The On-Pack Recycling Label scheme was developed by the British Retail Consortium and WRAP in 2009 and it aims to deliver a simple, UK-wide, consistent, recycling message on both retail and brand-owner packaging to help consumers recycle more.
Stores, such as Tesco, Sainsbury’s, Asda and Waitrose, which collect plastic bags for recycling will now accept clean plastic film packaging in the same facilities for the first time, the British Retail Consortium (BRC) announced today.
A new version of the on-pack label will appear on relevant packaging to encourage customers to dispose of it in this way. Carrier bag banks can be found at more than 4,500 supermarkets.
The thin plastic, also used around multipacks of cans and household goods such as toilet roll, makes up 43 per cent of all plastic household packaging and weighs in at 645,000 tonnes every year. By comparison, plastic bottles account for 32 per cent – 480,000 tonnes.
Thin plastic film is fully recyclable but until now most people have had no means of recycling it.
The BRC said that retailers recognise in-store collection of thin plastics is an efficient way to further their recycling efforts.
The BRC added that they expect to see council sites and kerb-side collections handle the majority of packaging and other waste, such as electrical goods, which is not appropriate for return in store.
Speaking to Packaging News, BRC head of environment and director of on-pack recycling label Bob Gordon said: “For the first time we have a meaningful infrastructure to collect plastic film in the UK. This is genuinely a recycling breakthrough. We have found a way to recycle thin plastic packaging that we could not recycle before – that is truly exciting.”
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He said that customers “were frustrated that they could not recycle the material anywhere”.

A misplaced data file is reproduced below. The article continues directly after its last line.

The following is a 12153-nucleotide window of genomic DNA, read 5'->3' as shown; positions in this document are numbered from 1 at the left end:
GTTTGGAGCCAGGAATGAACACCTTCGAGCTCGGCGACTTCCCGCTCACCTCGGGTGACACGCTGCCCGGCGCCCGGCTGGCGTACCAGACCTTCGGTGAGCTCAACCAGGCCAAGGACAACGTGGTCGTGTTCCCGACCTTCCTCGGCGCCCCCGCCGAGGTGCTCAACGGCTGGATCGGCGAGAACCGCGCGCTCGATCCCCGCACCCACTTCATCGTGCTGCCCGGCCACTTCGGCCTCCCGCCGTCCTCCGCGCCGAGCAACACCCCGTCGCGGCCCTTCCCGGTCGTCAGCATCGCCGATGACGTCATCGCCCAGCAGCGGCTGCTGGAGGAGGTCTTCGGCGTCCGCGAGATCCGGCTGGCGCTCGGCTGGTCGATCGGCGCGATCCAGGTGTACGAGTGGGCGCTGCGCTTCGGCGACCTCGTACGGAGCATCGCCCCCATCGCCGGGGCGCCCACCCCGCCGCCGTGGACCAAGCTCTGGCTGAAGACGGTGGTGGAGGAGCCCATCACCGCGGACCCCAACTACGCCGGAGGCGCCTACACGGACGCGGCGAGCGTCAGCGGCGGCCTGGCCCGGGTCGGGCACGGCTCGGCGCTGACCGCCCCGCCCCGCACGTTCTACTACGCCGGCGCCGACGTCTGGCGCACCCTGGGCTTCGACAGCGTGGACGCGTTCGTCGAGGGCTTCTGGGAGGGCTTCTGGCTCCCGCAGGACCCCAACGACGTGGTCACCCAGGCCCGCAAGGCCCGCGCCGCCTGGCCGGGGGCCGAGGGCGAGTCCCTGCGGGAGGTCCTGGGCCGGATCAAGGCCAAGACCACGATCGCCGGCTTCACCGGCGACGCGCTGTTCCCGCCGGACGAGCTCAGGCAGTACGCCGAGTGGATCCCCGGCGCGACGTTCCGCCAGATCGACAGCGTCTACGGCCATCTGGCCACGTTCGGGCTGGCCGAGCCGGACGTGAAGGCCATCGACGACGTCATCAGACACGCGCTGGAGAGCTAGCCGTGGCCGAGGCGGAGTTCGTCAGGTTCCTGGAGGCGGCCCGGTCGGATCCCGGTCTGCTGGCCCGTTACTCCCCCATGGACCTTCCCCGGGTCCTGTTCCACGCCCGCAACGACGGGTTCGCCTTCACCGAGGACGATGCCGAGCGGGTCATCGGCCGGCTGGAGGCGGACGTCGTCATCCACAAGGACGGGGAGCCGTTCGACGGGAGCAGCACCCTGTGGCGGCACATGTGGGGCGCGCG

Gordon also said that this announcement showed that retailers were prepared to go above and beyond what is expected of them to support customers’ environmental efforts.
“We know many consumers want to do their bit for the planet and this move will be a big help.
“Retailers are leading the way in helping customers minimise waste through measures such as reducing the weight of packaging and providing consistent on-pack information.”
Defra Minister Lord Henley said: “This is a great move by retailers and exactly the type of initiative that is needed to help people recycle more. People who want to do the right thing and recycle bread packaging and other plastic film can now do so easily and hassle free as they go in to do their shopping.”
Gordon also said that it was the second year anniversary of the OPRL and a new metal foil packaging sign had been added to the label. This addition shows that metal foil packaging is now collected in more than 65% of local authorities. The label lets customers know whether the material is either widely recycled by their local council, not currently recycled or whether they should check locally.
He said a third of customers are now familiar with the label.